Global stocks boosted by M&A pipeline, Fed outlook
Global stocks rose on Tuesday, as many European bourses re-opening after the Easter break took on the positive tone set by U.S. markets overnight, with sentiment boosted by a potential trans-Atlantic acquisition.
FedEx Corp (FDX.N) made a 4.4 billion-euro ($4.8 billion) bid to buy Dutch package-delivery company TNT Express (TNTE.AS), sending TNT shares jumping almost a third in value and lifting shares across the sector and beyond.
The M&A feel-good factor for stocks dovetailed with generally low government bond yields, as expectations of the first U.S. interest rate increase since June 2006 continue to cool after last Friday's relatively weak employment data.
The pan-European FTSEurofirst index of leading 300 shares was up 1 percent in early trade at 1602 points .FTEU3. Shares in TNT Express were up 31 percent, easily the biggest gainers in Europe.
"Mergers and accusation news is back today in full throttle after FedEx announced their desire to take over TNT Express," said Naeem Islam, chief market analyst at Avatrade.
"The Fed is still data-dependent and any weakness in the economic data is equal to the presence of cheap money. We now have a question mark on a summer rate hike," he said.
U.S. stock futures were pointing to a slightly higher open on Wall Street DJc1 SPc1 NDc1.
MSCI's broadest index of Asia-Pacific shares outside Japan .MIAPJ0000PUS gained 0.3 percent, Japan's Nikkei .N225 rose 1.2 percent and Chinese stocks climbed more than 2 percent to a seven-year high as the quarterly earnings season approached .SSEC.
RBA ON HOLD, AUSSIE DOLLAR JUMPS
In currencies, the biggest mover was the Australian dollar, which rallied more than 1 percent after the country's central bank surprised some by leaving interest rates at a record low 2.25 percent.
The Aussie was up 1.1 percent at $0.7676 AUD=D4, pulling away from the six-year low of $0.7534 plumbed last week.
But given the risks facing the Australian economy, such as sliding prices for iron ore, the country's biggest export, the central bank did leave the door open for future action, saying further easing might be appropriate.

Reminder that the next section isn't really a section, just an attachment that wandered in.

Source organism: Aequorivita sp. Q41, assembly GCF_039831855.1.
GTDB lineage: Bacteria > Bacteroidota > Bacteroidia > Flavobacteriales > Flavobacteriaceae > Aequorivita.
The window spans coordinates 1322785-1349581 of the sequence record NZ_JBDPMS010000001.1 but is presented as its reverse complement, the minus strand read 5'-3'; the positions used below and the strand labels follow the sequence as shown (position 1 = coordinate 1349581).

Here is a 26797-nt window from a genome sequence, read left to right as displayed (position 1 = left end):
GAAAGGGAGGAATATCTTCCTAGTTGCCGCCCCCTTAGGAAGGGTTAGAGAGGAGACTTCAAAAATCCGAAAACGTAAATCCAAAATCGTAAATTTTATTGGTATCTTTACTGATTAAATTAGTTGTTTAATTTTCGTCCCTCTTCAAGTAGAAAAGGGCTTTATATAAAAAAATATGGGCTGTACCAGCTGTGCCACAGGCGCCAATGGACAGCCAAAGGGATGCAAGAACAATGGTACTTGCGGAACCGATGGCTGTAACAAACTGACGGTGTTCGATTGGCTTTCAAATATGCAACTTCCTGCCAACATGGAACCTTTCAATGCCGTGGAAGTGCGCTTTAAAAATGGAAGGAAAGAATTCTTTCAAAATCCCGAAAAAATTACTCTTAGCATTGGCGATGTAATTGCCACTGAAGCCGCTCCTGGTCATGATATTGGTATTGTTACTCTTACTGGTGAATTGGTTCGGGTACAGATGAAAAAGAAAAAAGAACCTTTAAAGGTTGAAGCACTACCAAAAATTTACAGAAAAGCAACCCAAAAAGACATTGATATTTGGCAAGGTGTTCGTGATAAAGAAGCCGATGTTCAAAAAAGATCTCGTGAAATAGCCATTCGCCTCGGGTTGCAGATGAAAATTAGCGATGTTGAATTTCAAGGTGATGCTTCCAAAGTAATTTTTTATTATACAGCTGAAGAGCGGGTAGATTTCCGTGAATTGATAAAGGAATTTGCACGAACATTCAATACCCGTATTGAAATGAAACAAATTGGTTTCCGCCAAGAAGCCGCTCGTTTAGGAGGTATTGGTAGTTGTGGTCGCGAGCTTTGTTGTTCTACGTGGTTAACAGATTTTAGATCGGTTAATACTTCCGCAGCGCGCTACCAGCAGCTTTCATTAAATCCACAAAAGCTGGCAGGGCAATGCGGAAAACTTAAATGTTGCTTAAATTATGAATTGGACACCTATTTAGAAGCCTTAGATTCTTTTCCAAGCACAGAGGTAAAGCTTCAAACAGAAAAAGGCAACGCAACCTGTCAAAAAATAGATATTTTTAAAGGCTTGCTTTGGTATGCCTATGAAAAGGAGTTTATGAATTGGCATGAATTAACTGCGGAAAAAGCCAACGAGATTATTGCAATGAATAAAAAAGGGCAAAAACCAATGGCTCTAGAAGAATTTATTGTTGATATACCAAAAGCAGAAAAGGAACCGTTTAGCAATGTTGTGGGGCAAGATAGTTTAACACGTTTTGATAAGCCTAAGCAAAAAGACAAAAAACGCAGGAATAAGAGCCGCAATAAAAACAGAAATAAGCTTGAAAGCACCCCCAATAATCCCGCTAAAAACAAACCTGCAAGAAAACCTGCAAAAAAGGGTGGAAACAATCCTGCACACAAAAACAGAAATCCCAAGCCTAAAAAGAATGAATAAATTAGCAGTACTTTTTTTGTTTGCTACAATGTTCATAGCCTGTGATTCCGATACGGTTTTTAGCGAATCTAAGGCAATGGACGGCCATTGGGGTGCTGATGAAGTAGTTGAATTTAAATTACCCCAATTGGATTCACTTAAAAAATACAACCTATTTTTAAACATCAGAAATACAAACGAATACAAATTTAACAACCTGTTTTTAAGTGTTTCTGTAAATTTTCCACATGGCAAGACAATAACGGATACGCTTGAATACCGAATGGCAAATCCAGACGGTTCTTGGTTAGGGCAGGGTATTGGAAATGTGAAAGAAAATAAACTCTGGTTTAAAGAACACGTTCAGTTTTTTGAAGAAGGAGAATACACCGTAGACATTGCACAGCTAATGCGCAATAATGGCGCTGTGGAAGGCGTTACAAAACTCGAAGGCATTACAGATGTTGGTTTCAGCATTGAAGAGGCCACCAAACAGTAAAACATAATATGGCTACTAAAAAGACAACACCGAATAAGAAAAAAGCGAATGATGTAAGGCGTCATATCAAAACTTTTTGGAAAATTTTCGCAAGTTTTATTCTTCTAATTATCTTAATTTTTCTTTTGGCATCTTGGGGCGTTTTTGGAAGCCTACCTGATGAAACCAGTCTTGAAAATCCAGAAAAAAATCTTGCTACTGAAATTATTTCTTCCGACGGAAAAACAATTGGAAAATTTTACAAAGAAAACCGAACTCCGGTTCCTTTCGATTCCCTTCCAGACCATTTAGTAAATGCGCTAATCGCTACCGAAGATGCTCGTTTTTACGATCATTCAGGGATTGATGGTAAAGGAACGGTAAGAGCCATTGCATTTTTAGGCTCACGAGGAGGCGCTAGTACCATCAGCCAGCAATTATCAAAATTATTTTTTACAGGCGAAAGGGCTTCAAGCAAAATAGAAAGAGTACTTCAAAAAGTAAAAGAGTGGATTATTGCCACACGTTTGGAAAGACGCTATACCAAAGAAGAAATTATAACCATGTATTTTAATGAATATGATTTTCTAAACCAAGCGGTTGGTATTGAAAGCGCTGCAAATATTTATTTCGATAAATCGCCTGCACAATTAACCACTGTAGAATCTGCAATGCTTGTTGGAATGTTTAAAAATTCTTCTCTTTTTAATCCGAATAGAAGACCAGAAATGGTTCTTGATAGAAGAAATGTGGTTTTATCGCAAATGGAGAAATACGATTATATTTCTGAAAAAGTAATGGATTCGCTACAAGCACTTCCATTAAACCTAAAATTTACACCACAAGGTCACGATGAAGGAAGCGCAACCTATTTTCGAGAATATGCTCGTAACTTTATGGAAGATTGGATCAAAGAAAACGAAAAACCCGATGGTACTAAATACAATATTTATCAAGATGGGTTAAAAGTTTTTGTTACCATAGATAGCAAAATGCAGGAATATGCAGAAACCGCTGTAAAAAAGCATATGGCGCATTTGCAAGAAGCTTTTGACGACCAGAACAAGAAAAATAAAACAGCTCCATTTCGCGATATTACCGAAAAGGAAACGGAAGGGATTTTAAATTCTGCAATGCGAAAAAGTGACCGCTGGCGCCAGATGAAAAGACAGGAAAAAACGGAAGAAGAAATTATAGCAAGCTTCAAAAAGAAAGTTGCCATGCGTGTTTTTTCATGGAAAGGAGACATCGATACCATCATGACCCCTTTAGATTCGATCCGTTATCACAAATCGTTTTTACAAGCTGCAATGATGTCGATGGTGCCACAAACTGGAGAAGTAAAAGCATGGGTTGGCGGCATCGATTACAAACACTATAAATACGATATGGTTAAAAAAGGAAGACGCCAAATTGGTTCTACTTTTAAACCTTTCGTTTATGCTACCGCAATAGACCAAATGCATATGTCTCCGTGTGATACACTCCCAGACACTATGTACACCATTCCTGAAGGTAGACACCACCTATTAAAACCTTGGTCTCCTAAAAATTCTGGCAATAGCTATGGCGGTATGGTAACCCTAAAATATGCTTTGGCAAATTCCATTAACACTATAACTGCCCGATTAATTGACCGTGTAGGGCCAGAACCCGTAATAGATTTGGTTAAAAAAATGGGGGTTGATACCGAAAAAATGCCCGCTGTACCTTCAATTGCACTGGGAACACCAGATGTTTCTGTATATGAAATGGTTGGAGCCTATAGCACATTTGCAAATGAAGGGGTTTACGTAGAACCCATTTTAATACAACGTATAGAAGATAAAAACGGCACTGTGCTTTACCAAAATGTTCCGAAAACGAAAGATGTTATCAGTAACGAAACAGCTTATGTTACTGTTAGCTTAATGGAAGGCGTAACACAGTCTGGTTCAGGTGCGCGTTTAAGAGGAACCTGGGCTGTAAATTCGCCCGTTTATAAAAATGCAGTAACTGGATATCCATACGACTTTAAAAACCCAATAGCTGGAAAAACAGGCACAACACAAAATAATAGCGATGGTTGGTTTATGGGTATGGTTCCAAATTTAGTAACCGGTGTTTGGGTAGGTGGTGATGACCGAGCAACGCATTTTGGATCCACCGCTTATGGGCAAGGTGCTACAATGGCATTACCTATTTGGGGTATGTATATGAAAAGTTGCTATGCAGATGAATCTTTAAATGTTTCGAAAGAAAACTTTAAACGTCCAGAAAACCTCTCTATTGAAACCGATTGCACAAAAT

The dollar was struggling, however, to regain all its losses in the wake of last Friday's U.S. jobs report, which showed sub-par job creation in March and downward revisions to the pace of hiring in the previous two months.
The 10-year Treasury yield recovered from two-month lows struck overnight, and was back at a level prior to the jobs data release at around 1.90 percent US10YT=RR.
Comparable German yields were also little changed from the previous trading session at around 0.18 percent EU10YT=RR. Greek and other peripheral euro zone yields were all as much as 5 basis points lower.
Greek finance minister Yanis Varoufakis said on Sunday that Greece "intends to meet all obligations to all its creditors, ad infinitum," seeking to quell fears of a default before a big loan payment Athens owes the International Monetary Fund later this week.
"Varoufakis pledged to meet this week's upcoming 440 million-euro IMF payment on Thursday, easing earlier concerns that the government was to prioritize wages and pension payments over the repayment," said Deutsche Bank strategist John Reid.
In commodities, crude oil dipped, giving back some of the gains made overnight as the market reassessed how quickly Iran might increase exports after a preliminary nuclear deal. Goldman Sachs said prices needed to remain low for months to achieve a slowdown in U.S. output growth. [O/R]
U.S. crude CLc1 was down 1.4 percent at $51.40 a barrel after rallying 6 percent on Monday. Brent also shed 1.4 percent to $57.31 a barrel LCOc1 following its 5.7 percent jump.
Gold retreated as the dollar rebounded. It was last down to $1,211.40 an ounce after hitting a seven-week peak of $1,1224.10 on Monday.